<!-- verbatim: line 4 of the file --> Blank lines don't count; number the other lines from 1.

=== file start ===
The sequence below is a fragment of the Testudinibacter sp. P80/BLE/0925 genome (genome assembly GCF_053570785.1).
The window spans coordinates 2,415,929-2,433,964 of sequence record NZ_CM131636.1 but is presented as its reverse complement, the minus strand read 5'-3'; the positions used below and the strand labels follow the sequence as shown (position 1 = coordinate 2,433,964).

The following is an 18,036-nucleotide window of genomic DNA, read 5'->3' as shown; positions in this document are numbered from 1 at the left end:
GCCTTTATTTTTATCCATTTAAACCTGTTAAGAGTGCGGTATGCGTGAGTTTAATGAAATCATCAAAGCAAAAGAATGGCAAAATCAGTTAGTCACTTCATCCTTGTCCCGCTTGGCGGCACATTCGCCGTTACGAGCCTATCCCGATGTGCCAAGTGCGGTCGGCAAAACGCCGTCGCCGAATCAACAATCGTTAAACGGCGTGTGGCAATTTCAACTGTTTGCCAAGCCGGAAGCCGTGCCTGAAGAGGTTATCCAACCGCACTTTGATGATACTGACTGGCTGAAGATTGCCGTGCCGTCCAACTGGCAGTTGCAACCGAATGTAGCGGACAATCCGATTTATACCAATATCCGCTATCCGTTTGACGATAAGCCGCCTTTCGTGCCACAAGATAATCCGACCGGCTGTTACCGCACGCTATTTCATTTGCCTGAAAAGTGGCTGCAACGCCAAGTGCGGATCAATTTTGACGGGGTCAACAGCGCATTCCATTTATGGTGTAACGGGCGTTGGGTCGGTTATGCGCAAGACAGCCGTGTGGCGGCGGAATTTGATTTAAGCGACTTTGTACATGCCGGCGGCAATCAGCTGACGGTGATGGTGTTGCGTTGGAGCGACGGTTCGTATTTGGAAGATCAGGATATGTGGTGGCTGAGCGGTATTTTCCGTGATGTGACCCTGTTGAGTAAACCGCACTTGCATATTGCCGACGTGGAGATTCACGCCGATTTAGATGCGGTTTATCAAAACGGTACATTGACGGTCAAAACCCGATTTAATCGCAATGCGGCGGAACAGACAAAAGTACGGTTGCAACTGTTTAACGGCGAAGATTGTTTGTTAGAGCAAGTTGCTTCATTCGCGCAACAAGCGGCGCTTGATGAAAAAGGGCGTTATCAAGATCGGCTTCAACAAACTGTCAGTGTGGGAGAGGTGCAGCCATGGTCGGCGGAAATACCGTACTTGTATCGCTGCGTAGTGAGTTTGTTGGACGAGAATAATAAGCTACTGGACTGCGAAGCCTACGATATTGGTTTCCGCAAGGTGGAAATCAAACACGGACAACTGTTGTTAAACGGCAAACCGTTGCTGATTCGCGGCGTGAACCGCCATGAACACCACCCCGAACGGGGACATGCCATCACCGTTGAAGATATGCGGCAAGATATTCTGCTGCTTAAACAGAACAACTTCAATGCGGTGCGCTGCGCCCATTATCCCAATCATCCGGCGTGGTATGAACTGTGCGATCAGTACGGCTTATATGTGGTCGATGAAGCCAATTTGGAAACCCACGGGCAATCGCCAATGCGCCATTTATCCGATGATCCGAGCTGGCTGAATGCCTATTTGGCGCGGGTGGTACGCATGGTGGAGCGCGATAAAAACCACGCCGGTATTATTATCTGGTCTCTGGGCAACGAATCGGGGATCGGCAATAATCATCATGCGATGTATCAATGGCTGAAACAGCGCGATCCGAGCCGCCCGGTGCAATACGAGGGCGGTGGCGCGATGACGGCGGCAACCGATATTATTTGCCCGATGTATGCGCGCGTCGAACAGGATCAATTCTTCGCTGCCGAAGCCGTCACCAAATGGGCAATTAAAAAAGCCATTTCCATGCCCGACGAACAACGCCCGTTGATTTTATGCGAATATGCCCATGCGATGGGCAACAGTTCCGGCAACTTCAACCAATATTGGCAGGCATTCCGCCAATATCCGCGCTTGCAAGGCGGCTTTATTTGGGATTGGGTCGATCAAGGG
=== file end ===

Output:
GCCTTTATTTTTATCCATTTAAACCTGTTAAGAGTGCGGTATGCGTGAGTTTAATGAAATCATCAAAGCAAAAGAATGGCAAAATCAGTTAGTCACTTCATCCTTGTCCCGCTTGGCGGCACATTCGCCGTTACGAGCCTATCCCGATGTGCCAAGTGCGGTCGGCAAAACGCCGTCGCCGAATCAACAATCGTTAAACGGCGTGTGGCAATTTCAACTGTTTGCCAAGCCGGAAGCCGTGCCTGAAGAGGTTATCCAACCGCACTTTGATGATACTGACTGGCTGAAGATTGCCGTGCCGTCCAACTGGCAGTTGCAACCGAATGTAGCGGACAATCCGATTTATACCAATATCCGCTATCCGTTTGACGATAAGCCGCCTTTCGTGCCACAAGATAATCCGACCGGCTGTTACCGCACGCTATTTCATTTGCCTGAAAAGTGGCTGCAACGCCAAGTGCGGATCAATTTTGACGGGGTCAACAGCGCATTCCATTTATGGTGTAACGGGCGTTGGGTCGGTTATGCGCAAGACAGCCGTGTGGCGGCGGAATTTGATTTAAGCGACTTTGTACATGCCGGCGGCAATCAGCTGACGGTGATGGTGTTGCGTTGGAGCGACGGTTCGTATTTGGAAGATCAGGATATGTGGTGGCTGAGCGGTATTTTCCGTGATGTGACCCTGTTGAGTAAACCGCACTTGCATATTGCCGACGTGGAGATTCACGCCGATTTAGATGCGGTTTATCAAAACGGTACATTGACGGTCAAAACCCGATTTAATCGCAATGCGGCGGAACAGACAAAAGTACGGTTGCAACTGTTTAACGGCGAAGATTGTTTGTTAGAGCAAGTTGCTTCATTCGCGCAACAAGCGGCGCTTGATGAAAAAGGGCGTTATCAAGATCGGCTTCAACAAACTGTCAGTGTGGGAGAGGTGCAGCCATGGTCGGCGGAAATACCGTACTTGTATCGCTGCGTAGTGAGTTTGTTGGACGAGAATAATAAGCTACTGGACTGCGAAGCCTACGATATTGGTTTCCGCAAGGTGGAAATCAAACACGGACAACTGTTGTTAAACGGCAAACCGTTGCTGATTCGCGGCGTGAACCGCCATGAACACCACCCCGAACGGGGACATGCCATCACCGTTGAAGATATGCGGCAAGATATTCTGCTGCTTAAACAGAACAACTTCAATGCGGTGCGCTGCGCCCATTATCCCAATCATCCGGCGTGGTATGAACTGTGCGATCAGTACGGCTTATATGTGGTCGATGAAGCCAATTTGGAAACCCACGGGCAATCGCCAATGCGCCATTTATCCGATGATCCGAGCTGGCTGAATGCCTATTTGGCGCGGGTGGTACGCATGGTGGAGCGCGATAAAAACCACGCCGGTATTATTATCTGGTCTCTGGGCAACGAATCGGGGATCGGCAATAATCATCATGCGATGTATCAATGGCTGAAACAGCGCGATCCGAGCCGCCCGGTGCAATACGAGGGCGGTGGCGCGATGACGGCGGCAACCGATATTATTTGCCCGATGTATGCGCGCGTCGAACAGGATCAATTCTTCGCTGCCGAAGCCGTCACCAAATGGGCAATTAAAAAAGCCATTTCCATGCCCGACGAACAACGCCCGTTGATTTTATGCGAATATGCCCATGCGATGGGCAACAGTTCCGGCAACTTCAACCAATATTGGCAGGCATTCCGCCAATATCCGCGCTTGCAAGGCGGCTTTATTTGGGATTGGGTCGATCAAGGG